The 72 hour truce that surprised everyone who woke up here this morning was too good to be true… it lasted around an hour and a half.
Today has turned out to be terrible, as early this morning Gazans came out to find food, belongings, and to look for and bury the dead.
Caught off guard, they were subjected to airstrikes and shelling as they wandered.
Both sides blame each other for the breakdown in the truce – meant to be for humanitarian purposes.
At the time of writing this more than 40 Palestinians have been killed today, with two Israeli soldiers having been killed and one missing in action.
This meltdown of diplomacy will have it's toll – particularly upon Hamas and the people of Gaza.
Turkey, Qatar, Jordan, and Egypt were all involved along with the UN and the United States in wrestling a cease fire into fruition. These countries will be less likely to put their necks out again for formulating a break in the hostilities. This will only serve to further isolate Hamas and Israel both.
Israel has warned people in Gaza to get back inside and stay put, a direct warning of sorts that there is more heavy things to come.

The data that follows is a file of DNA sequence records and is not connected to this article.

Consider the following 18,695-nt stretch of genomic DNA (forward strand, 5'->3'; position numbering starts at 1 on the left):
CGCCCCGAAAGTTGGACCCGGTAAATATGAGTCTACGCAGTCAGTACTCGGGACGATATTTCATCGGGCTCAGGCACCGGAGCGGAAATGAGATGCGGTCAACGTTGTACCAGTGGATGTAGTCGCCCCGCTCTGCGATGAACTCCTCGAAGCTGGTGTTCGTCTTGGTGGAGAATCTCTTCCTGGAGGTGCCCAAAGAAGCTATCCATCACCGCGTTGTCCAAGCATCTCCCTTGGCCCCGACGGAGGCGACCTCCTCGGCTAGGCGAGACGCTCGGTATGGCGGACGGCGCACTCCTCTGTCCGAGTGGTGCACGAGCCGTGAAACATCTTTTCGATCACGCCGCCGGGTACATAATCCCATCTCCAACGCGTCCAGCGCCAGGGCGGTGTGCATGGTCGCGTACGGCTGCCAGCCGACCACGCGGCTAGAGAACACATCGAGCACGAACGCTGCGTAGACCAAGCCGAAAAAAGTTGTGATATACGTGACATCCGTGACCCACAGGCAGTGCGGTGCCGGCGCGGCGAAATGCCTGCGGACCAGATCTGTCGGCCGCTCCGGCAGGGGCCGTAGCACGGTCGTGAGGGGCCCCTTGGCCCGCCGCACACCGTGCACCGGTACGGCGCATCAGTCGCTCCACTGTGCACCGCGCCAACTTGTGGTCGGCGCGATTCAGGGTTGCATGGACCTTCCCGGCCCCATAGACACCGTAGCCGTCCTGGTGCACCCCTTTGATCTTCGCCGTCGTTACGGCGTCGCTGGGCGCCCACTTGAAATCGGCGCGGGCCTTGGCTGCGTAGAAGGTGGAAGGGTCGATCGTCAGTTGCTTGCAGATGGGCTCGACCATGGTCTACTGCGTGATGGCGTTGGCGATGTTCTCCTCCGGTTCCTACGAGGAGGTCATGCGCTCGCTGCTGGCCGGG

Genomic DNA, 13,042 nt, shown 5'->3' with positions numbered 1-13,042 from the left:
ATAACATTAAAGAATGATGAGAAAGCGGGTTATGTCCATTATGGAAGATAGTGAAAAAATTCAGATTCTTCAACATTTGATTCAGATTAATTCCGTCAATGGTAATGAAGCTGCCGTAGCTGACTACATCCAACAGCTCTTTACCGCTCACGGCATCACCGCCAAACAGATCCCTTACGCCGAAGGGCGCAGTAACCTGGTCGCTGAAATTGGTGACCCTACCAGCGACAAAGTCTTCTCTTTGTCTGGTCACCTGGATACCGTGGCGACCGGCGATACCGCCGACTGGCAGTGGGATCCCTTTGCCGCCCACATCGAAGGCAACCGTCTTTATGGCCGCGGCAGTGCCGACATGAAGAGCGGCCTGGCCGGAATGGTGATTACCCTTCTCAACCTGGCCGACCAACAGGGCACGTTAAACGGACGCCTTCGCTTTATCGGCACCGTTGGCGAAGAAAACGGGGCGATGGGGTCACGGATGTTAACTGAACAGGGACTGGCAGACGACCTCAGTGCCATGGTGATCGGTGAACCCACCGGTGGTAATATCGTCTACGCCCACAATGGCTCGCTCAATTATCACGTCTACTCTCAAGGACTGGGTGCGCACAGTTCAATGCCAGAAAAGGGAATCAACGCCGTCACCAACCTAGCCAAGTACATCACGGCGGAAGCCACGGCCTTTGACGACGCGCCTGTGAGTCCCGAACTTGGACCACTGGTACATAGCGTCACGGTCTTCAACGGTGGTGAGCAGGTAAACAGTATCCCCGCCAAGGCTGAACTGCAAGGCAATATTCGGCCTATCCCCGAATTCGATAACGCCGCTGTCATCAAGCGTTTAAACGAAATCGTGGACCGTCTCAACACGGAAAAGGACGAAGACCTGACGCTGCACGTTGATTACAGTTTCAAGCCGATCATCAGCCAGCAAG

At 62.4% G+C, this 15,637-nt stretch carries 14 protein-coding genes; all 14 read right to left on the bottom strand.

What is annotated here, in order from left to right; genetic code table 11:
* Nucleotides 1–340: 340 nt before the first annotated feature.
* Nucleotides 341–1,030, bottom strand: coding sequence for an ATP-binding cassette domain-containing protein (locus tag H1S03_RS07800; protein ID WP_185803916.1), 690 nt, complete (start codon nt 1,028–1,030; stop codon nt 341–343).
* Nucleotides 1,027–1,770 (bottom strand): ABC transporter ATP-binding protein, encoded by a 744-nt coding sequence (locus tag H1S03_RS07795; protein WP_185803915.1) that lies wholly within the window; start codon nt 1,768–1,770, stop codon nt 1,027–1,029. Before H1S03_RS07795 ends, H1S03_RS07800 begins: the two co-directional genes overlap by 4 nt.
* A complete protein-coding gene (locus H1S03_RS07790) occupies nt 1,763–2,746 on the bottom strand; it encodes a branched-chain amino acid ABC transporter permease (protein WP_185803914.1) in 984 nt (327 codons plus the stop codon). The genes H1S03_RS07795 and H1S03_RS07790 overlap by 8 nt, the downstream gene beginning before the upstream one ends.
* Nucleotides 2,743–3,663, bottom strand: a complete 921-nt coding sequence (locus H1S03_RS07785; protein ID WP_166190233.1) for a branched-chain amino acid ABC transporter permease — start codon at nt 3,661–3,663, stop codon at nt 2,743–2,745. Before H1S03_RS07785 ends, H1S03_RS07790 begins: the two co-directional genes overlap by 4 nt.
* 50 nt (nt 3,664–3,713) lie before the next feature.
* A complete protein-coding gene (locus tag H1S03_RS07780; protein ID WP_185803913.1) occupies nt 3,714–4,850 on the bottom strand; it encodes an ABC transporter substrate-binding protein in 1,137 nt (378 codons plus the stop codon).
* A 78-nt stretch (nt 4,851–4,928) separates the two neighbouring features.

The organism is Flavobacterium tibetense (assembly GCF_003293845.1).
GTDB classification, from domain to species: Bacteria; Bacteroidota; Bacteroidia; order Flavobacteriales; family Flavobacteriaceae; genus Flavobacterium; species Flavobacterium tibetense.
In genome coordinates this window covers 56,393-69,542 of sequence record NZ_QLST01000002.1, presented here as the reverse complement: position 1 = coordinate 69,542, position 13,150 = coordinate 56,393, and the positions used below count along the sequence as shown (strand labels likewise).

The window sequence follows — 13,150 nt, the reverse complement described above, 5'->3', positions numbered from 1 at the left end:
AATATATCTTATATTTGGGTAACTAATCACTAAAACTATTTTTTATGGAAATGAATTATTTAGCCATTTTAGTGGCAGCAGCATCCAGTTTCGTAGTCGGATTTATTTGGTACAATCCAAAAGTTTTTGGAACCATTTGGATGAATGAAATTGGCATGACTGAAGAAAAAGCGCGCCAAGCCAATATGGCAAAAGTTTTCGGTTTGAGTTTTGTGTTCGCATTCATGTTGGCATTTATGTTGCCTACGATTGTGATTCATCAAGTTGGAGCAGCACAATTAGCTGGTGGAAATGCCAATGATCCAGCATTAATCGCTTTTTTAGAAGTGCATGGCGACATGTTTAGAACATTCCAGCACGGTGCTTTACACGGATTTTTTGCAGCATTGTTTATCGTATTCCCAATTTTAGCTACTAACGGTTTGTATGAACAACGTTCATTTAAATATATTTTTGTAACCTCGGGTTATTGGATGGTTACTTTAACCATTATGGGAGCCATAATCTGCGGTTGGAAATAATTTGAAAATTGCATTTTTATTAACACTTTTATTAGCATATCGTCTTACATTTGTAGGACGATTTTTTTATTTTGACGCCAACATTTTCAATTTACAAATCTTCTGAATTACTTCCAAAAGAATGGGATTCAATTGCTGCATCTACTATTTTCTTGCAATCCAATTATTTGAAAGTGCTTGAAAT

With over a quarter of Gaza's population now displaced, the UN and other agencies are struggling to coupe – and are simply not able to help the sheer numbers fleeing the scope of destruction.
Many parts of Gaza are only receiving an hours worth of electricity, and sanitation plants are shut down, food unable to be kept, all in the summer swelter of heat along the Mediterranean coast.
Israel has confirmed more tunnels have been destroyed, but the perception is that when they do finish with the tunnels, they will purse Hamas personnel – starting with it's leadership.
Lets pray, as we think of the innocents caught up on both sides, for those who are crying out to God, that they may find His peace, that the hostilities would stop – even briefly, so that the mounting humanitarian supplies can indeed reach the people in need, and of course – a complete stop to this.
Today has been a repeat of what happened last week – let's hope that this cycle can cease – and the sides need to be made to start to talk. But with today's developments, it's hard to see someone stepping up to fill that role.
The US and UN will continue to engage – but their leverage is limited in ways that Arab countries can only fill it seems.
Middle East Correspondent